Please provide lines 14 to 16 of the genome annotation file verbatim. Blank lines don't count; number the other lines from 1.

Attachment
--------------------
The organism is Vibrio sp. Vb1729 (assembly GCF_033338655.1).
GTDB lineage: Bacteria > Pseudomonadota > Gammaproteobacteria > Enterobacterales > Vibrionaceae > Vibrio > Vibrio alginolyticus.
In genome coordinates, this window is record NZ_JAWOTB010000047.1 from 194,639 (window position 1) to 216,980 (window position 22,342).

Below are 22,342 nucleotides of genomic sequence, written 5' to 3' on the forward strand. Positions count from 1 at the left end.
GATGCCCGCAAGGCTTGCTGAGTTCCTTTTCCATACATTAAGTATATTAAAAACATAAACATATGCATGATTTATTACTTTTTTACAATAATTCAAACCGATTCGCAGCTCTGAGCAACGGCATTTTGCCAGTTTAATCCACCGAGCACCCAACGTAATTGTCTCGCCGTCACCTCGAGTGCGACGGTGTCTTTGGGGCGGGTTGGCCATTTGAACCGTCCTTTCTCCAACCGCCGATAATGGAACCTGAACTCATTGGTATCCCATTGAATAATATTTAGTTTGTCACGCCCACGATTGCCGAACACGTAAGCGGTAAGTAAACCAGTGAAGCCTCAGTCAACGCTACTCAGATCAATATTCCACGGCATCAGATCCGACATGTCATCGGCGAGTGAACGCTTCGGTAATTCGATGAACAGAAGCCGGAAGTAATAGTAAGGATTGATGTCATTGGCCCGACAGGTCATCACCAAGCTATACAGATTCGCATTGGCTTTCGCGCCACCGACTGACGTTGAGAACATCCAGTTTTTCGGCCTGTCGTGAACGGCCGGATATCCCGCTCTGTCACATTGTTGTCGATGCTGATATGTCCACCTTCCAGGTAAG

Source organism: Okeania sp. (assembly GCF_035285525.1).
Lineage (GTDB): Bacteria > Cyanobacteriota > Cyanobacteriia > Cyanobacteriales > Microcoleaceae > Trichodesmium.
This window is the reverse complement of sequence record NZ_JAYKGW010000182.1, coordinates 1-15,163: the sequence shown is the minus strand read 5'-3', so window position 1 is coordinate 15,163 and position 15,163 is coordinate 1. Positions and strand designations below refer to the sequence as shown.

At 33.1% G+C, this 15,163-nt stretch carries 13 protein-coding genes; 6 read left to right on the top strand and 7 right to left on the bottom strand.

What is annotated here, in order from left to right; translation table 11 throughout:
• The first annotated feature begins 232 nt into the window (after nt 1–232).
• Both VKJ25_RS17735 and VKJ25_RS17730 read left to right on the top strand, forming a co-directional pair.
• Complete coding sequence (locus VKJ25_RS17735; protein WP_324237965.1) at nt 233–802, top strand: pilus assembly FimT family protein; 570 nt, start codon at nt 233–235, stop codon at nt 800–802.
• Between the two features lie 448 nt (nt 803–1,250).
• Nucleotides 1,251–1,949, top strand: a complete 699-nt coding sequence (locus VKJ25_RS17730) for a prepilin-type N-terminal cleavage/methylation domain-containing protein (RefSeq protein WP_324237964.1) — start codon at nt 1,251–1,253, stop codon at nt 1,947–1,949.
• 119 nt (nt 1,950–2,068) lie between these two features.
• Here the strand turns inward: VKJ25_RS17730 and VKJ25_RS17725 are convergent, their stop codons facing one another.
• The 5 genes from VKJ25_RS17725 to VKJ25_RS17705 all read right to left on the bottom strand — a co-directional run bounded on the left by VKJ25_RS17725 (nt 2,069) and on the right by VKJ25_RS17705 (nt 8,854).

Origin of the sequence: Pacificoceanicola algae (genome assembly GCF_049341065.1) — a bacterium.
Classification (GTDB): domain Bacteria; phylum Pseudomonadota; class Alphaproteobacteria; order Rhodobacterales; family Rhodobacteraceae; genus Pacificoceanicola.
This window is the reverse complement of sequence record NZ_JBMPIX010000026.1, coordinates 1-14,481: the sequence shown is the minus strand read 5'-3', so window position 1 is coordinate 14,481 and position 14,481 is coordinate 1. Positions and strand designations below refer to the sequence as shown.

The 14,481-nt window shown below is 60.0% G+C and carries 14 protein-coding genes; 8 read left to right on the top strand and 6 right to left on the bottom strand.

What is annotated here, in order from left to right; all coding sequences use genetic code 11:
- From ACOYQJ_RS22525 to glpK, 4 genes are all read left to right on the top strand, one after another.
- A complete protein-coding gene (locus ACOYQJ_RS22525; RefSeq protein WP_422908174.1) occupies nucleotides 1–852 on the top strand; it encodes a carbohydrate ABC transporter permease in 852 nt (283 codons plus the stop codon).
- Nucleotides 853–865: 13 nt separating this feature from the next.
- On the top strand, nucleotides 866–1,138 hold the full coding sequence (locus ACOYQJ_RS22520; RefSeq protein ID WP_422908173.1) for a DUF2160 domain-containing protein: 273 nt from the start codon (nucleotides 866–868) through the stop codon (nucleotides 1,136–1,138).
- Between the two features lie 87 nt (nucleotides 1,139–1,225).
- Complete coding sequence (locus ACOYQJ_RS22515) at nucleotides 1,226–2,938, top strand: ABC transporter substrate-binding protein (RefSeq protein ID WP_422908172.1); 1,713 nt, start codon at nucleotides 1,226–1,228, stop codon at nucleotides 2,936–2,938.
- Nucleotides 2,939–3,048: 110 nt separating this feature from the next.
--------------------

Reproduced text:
• Between the two features lie 448 nt (nt 803–1,250).
• Nucleotides 1,251–1,949, top strand: a complete 699-nt coding sequence (locus VKJ25_RS17730) for a prepilin-type N-terminal cleavage/methylation domain-containing protein (RefSeq protein WP_324237964.1) — start codon at nt 1,251–1,253, stop codon at nt 1,947–1,949.
• 119 nt (nt 1,950–2,068) lie between these two features.